Some information is found in the lodge minutes but the lodge are trying to find out any other members who served and if they were killed, wounded or survived the war.
In July 1916 the lodge held a social evening to raise funds for their members that were serving King and Country; this raised fourteen pounds and one shilling. Cigarettes and tobacco were bought and posted to the members in France.
In August 1916 it was reported to the lodge that none of the members serving in France had received their parcels sent by the lodge, it was left in the hands of the committee to look into this. At the September meeting Brother William Robinson reported that the lodge could have the money refunded. This was put to the meeting and it was decided to take the refund and divide the money among those members at the front. At the October 1916 meeting it was reported that the money had been refunded and a postal order for eight shilling ((40pence) had been sent to thirty one members at the front, the rest would be sent the same when addresses could be obtained for them. At the November meeting a number of letters were received from brethren in France thanking the lodge for the gift of eight shillings, it was agreed to publish this in the Lisburn Herald.
In the Lisburn Herald a piece was published, it was headed Lisburn Mechanics LOL 557: Soldiers Thanks. The piece in the paper explained more than the lodge minutes why the parcels of tobacco and cigarettes had not been received by the lodge members, it arose that before reaching their destination the question of excise duty was raised and the tariff levied being so high resulted in the parcels coming back again. Fortunately the lodge were able to exchange the contents for the money originally paid and decided to send the postal orders,
The names mentioned in the newspaper are 11th Battalion Royal Irish Rifles Sergeants Joseph C. Clarke, A. Mitchell, James Mearns, J Moore, Thomas Waring, William McMullen, George Clarke Lance Corporal A. Kerr Riflemen A Spence, Fred McWilliams, William Bingham, J Baxter, James McNeice, S Brown, William Higginson and J Beck. Army Service Corps Sergeant James Megran, Cycle Corps Private J L Kisack, Irish Guards Private Joseph Walker, 9th Battalion Royal Irish Rifles Rifleman James McClean, 14th Battalion Royal Irish Rifles Riflemen F McConnell and S McConnell and, 73rd Machine Gun Section Private A Keery
Other member’s names that have arose from the lodge minutes of the years of the war include Sergeant David Cathcart 11th RIR whose name appears on the Sloan Street Presbyterian Church memorial, was KIA on 1st September 1917 at Ypres; Rifleman William Leathem KIA on the Somme on the 24th June 1916, his death is commemorated on the Thiepval Memorial; William Lamont 11th RIR was also killed in action on 1st September 1917 near Ypres. He was married and lived in Sloan Street.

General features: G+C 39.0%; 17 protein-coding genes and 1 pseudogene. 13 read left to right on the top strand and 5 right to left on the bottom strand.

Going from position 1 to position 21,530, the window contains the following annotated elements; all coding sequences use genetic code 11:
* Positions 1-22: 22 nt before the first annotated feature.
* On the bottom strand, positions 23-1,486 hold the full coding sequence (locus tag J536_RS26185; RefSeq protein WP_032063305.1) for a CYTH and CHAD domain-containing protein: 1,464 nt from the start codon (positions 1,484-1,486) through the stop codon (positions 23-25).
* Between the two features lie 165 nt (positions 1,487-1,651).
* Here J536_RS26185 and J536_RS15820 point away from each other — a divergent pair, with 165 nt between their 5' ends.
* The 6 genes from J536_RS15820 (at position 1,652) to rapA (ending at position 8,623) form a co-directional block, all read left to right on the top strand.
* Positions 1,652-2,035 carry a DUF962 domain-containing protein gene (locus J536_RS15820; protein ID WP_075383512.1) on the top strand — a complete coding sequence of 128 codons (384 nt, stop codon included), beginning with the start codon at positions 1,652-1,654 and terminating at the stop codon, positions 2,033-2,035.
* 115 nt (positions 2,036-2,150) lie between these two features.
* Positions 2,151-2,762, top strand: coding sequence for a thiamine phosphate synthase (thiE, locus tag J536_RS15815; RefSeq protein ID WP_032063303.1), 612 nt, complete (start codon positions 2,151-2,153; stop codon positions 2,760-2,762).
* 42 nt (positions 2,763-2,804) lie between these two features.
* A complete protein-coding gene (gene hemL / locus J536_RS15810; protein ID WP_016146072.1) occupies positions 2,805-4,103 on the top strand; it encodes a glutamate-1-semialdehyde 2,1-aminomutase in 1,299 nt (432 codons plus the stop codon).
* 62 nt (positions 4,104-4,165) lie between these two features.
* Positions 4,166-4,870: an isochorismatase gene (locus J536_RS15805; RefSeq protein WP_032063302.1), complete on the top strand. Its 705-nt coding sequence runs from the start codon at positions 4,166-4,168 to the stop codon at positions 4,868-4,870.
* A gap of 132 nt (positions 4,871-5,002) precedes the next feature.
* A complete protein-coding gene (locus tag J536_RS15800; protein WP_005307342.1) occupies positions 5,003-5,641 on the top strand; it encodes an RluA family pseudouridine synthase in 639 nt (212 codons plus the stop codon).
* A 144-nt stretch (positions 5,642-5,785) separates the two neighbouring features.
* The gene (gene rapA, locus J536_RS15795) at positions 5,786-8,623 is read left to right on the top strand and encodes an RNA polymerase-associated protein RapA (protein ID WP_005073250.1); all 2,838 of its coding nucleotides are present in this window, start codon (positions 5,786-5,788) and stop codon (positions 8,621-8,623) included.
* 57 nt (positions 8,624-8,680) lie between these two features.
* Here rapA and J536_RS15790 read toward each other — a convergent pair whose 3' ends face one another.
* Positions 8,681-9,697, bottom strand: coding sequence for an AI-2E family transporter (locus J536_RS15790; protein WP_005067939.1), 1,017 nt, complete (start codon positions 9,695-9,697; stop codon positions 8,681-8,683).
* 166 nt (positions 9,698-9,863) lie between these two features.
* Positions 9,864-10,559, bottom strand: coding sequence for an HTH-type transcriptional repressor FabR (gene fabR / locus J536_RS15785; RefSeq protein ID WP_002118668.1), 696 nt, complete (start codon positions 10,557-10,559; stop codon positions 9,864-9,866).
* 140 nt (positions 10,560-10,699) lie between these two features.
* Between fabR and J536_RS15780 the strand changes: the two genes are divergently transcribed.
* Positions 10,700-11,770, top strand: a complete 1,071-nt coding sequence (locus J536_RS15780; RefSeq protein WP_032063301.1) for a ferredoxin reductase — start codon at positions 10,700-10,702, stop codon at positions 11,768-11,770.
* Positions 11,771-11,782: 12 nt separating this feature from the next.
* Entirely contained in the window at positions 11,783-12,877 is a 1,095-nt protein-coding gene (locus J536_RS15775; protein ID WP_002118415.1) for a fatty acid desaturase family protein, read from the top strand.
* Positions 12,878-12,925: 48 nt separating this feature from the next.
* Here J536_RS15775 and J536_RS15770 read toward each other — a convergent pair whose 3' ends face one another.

A number of members emigrated to Canada about this time, James Getgoods transferred from LOL 557 to Cameron LOL 618 Toronto in July 1914 and James Hanna transferred to S. John’s LOL 1982 Winnipeg in March 1914 are both thought to have served with the Canadian forces.
Alex Cairns who enlisted at Valcartier Canada in the Canadian Expeditionary Force died of wound in April 1915 near Ypres. His mother still lived in Lisburn at this time.
Rifleman Alexander Kerr emigrated to Vancouver but returned before the war and signed up in the 12th Royal Irish Rifles, he was killed in action in Belgium on 16th October 1916 and is buried in Plus Douve Farm Cemetery, Belgium, his name is recorded in Canadian National Roll of Honour.
Lance Corporal Francis John Lennox was originally from Castledawson and worked in Duncan’s shop in market square he served in 11th RIR and was killed on the morning of the 1st of July 1916 at the Somme. The report on his company’s advance was that they were first out of the trenches and from “The very moment that our men slipped over the parapet they were met with a hail of machine-gun bullets and shrapnel….They advanced in waves 50 yards apart, and were mown down like hay. “A” Company was soon wiped out” Brother Lennox has no known grave and is commemorated on the Thievpal Memorial France. He was a member of Railway Street Presbyterian.
Rifleman William Bingham was wounded on the first day of the Battle of the Somme 1st July 1916, he appears to have recovered and returned to duty as he was one of those who received his postal order.
A roll of honour with the names of those serving was ordered in 1915, this was to be hung on the lodge room wall, there is no mention inthe lodge minutes of the roll ever being delivered.
The lodge would be very interested if anyone could give them any further names of members of LOL 557 that served and more information on those mentioned above, their Christian names in some cases, whether they were killed, wounded or survived the war, received any commendations or medals. Any photographs would be very much appreciated. If anyone would know of the whereabouts of the roll of honour the members would much appreciate if they could get a copy of it.
The Lodgecan be contacted via Facebook WW1 Lisburn Mechanics LOL 557 or by emailing [email protected]